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Celebrities are NOT role-models– they’re humans too!

Raising children can be difficult. Parents are constantly questioning and complaining about the things that have a negative influence on children. This ranges from toys and video games for being too violent, TV and computers for being major distractions from their studies, and social-networking sites for encouraging procrastination.

If we put all of this aside, let’s talk about the real influence on children’s lives. Role-models. Exactly who are our role models?

If we ask a child: “Who’s your role model?” Do you expect your child to reply ‘Mum’ or ‘Dad’? Hilary Clinton? Or even Nelson Mandela? No, not at all.

Growing up in a world that is constantly bombarding with gossip as ‘news’, media consumption, consumerism and materialism, it is not surprising to hear children are worshipping rockstars, pro-athletes,  actors/actresses, and even animated characters such as Dora the Explorer– instead of their parents.

Let’s just focus on celebrities. Why are celebrities considered as ‘role-models’? Is it because they’re more talented? Rich? Famous? Glamourous? Successful, perhaps?

Obviously, there has been a lot of concern about the significant impact on children’s lives, especially when we encounter so many celebrities up-close and personal in everyday of our lives. Some music and concerts that have adult lyrics can make kids feel more grown up when they sing them. The skimpy clothing that is being worn by young female celebrities and pop stars have little girls as young as five or six wanting to imitate their style.

The funny thing is, is that when the media reports a celebrity going to rehab or even dressing that is deemed as ‘inappropriate’ for young children, parents start to complain and regard that celebrity as a ‘bad role model’.

Isn’t this a bit ironic?  Aren’t parents supposed to be their children’s ‘role models’? What has the world come to when parents can’t be role-models for their own kids– when they let celebrities do it instead?

They may be rich and famous, but celebrities aren’t that different from ‘normal people’. They’re human beings just like the rest of us — they have flesh, blood, heart and emotions. They didn’t sign up to be role-models — they signed up to pursue their dreams of acting and singing.

 Just because they’re in the spotlight and closely-monitored, that doesn’t mean that they should be 100% perfect. Regardless of who you are and how old you are, you will always make mistakes.

Young popstars, for instance, are still trying to grow up and going through stages of life. Miley Cyrus, for instance, has been highly criticised in the media as a ‘bad’ role-model. Her success has been built on the backbone of young audiences, and like any other ambitious individual – she is very brave to move on and ‘grow up’ in order to experiment and accomplish more. But because she has been ‘Hannah’ for many years, can you expect her to be Disney’s pawn forever?  Is it wrong to grow up? If you’re someone’s robot, how will you be able to live life and be true to yourself?Everyone is entitled to live their lives their own way: have fun, experiment with life, make mistakes and live life to the max — no-one should pressure or force others to live in a certain way. Just put yourselves in their shoes. Even though you know that your actions are being watched, how could you possibly protect and/or prevent every bad thing you say or do?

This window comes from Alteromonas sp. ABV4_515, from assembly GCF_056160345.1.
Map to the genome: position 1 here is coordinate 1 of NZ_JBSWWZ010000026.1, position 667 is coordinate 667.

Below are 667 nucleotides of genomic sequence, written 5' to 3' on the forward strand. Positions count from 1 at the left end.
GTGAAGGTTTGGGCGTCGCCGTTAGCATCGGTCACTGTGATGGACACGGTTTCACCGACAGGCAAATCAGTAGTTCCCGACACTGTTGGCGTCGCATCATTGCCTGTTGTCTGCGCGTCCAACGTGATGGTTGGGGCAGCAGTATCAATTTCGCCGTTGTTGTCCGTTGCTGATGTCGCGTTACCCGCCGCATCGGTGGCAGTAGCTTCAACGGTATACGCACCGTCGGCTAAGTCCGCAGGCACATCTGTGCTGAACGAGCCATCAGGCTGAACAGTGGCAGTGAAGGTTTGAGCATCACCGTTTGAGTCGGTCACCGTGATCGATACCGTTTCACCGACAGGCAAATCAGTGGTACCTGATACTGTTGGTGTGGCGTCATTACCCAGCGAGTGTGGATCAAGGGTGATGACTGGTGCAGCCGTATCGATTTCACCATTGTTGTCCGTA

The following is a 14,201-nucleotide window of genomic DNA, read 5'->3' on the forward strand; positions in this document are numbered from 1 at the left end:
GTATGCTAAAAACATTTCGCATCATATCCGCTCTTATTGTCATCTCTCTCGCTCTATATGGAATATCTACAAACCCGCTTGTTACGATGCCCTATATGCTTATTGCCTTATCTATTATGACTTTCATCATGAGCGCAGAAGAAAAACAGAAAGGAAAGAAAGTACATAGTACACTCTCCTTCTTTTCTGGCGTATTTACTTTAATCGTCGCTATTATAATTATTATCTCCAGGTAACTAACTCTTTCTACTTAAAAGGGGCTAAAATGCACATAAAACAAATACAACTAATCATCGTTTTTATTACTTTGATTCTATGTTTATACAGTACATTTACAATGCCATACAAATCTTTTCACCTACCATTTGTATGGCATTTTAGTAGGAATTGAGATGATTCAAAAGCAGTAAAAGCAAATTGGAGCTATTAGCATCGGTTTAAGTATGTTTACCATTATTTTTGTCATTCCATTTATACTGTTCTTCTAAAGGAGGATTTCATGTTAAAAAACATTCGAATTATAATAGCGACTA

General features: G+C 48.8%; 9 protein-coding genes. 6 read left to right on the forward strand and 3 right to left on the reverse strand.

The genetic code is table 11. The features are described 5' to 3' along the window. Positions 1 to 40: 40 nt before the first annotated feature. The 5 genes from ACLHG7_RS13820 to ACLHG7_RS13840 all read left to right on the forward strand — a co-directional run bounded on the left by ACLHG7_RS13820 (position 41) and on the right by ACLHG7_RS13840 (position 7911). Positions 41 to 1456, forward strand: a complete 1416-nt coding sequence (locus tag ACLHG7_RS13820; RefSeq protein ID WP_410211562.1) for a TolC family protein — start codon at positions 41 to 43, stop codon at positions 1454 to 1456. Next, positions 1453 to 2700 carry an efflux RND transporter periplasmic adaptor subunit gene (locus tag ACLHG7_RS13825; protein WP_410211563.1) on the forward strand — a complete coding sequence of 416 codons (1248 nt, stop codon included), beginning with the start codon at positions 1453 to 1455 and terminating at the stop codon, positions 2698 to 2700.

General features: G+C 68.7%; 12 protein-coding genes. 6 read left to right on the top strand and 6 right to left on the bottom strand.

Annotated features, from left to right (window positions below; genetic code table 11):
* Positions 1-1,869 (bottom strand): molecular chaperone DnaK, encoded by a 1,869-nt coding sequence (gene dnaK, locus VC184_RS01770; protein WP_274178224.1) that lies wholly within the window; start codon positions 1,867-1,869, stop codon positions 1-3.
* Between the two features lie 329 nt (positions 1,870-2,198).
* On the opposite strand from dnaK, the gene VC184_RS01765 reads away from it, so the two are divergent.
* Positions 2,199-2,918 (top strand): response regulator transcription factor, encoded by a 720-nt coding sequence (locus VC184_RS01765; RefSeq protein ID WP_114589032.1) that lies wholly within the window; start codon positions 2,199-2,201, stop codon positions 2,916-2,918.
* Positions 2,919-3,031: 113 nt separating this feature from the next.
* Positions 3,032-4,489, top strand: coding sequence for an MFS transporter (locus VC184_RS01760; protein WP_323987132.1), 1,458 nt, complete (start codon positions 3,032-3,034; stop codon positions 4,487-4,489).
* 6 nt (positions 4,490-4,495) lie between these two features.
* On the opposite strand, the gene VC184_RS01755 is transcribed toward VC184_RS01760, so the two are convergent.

So really, it’s not fair to place the blame on celebrities who we don’t even know. People shouldn’t even trust what the media says as they tend to erase major details in order to spin ‘news’ in a certain way, hoping to manipulate you and your views.

In the end, parents are the ones who are responsible for our kids, not celebrities. As parents, they must realize that how their children turn out in life is in largely due to 1) how they are raised at home and 2) the time and efforts that parents and siblings put into them. But remember, if you put restrictions on your children, they won’t be able to ‘grow up’ properly and ‘learn’ life. Just as long as you talk to them and steer them in the right (moral) direction, things should be okay. The rest is up to your children. They can’t always be kids forever.

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